Wednesday, January 27, 2010

Tutorial, How to make your quilt bigger when it's already been quilted

A little while ago, I made an important discovery relating to machine quilting. If you're like me you use your regular sewing machine for machine quilting. As you know, the larger the quilt gets, the harder it is to reach the inside area and it gets sort of difficult to manouver around.
This technique is a way of quilting in sections that makes the quilting more manageable.
It is also great if you already have your quilting done when you decide that it should really be a bit bigger, or would look nicer with more borders....
Basically, you quilt the middle of the quilt, then add the borders and quilt them.

This photo sequence shows how I did this on my postage stamp quilt.

You can see in the photo above that I have it all quilted, and even trimmed, so that I could put the binding on at this point. But... although I liked how it looked with the pattern going all the way out to the edge, I thought it might be more useful if it were a bit bigger. So, I rummaged around in my stash to see if I had anything for a border. I had enough of the blue fabric to add a 5" border all around, so I cut those pieces.

The back of the quilt is striped, and altho I had lots more of that fabric, I thought that the quilt would look funny if I added more around the edges, because there is no way the stripes would line up. So I went to my other favorite kind of pattern-- polka-dots! These strips I cut to 6" wide.

The other great thing about this method is that you get to use up all sorts of scraps of batting! (I almost always use Hobbs 80/20 batting, so all my scraps are the same)

I love this that I can use all those strips left over from other quilts. For this project, I cut them at 5-1/2" wide, and just made sure that the ends were at right angles. Then I joined all the small sections into one long strip.

To join them, all you need to do is butt them together and zig-zag over the join with a large stitch,

Now you're ready to add the side borders. Cut 2 strips of each of the border, batting and backing, about 2" longer than the length of your quilt. This doesn't have to be precise, since you just need some wiggle room, the excess will be trimmed off later. Also, be careful not to stretch the batting, just let it relax when you're measuring it.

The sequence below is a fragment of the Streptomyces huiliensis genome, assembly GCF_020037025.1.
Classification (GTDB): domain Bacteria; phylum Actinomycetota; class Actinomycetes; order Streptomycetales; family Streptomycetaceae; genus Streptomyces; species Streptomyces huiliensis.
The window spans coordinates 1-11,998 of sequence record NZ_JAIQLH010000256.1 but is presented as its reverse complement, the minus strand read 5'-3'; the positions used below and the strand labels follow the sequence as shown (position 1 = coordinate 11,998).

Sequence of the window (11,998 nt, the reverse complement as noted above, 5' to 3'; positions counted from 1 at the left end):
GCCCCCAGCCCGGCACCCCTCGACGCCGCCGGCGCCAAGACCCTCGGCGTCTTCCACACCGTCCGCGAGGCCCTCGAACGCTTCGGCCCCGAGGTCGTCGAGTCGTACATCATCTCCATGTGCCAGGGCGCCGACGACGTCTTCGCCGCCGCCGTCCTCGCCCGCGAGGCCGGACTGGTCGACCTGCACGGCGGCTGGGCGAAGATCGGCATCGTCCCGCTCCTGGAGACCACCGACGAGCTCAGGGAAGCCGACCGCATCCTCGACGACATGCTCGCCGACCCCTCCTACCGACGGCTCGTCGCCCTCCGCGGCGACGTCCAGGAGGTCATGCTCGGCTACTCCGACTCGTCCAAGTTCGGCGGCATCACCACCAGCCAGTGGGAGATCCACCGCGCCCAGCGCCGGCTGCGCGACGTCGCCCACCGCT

Set the batting aside for now. Working on one side at a time, place the backing strip at the back of the quilt, right sides together, and put the border strip right side facing the front of the quilt, line up the raw edges. You can pin the 3 layers together down the length:

then, stitch all 3 layers together. I try to be careful to use a 1/4" seam. If you take a deeper seam you might sew into some of your block patterns. If the quilted part was just another border it doesn't matter so much.

Now it is time to add the batting. Fold the 2 fabric strips all the way to the left, then you can zig-zag baste the batting on to the raw edge of the quilt: (Again, just butt the edges together)

Do both side borders this way. Now it is time to press the fabric away from the body of the quilt on to the batting. Don't worry about compressing the batting because it will plump up again when you wash the quilt. (unless you're using 100% polyester, I haven't tried pressing on that) Also, when you iron it, it makes the fabric and batting cling together a bit.

First, I press the top border fabric outwards, then turn the quilt over and press the backing fabric outwards. I find that if you try to do them both at the same time, you are likely to get a "pleat" on the underside fabric.

Pin-baste along the edge:

Then, go do your machine quilting!!
Of course on this project I did my current favorite, the linked flower. (Unfortunately the fabric is pretty busy so you can't really see it)
Note: You may need to do lighter quilting on the borders than in the main part of the quilt. I like to quilt pretty closely together, which makes the quilt "take up" a bit. If I quilted that densely on this type of border, it might shrink up too much. If you quilt the border too lightly, you will notice that the border is ripply, so you can go back and add more quilting to make it take up more.

After you've quilted the borders, trim the extra fabric and batting from the ends.
Now, repeat all of the above for the top and bottom borders. :)
This is a photo of the back of my quilt with all the borders on -- isn't it great to have the 2 fabric backing?

Hope that you give this technique a try!


  1. Wow, this is great! This tutorial convince me to follow your blog. Keep it up!

  2. Thank you!, i am having fun with it, michelle

  3. Thanks! I don't know why.. but every time i get a quilt to the binding part...I feel like i have to make it bigger! Not that any of my quilts are small. Usually queen or bigger. I like my edges to fall over the top of the bed ;) I had to "favorite" this!


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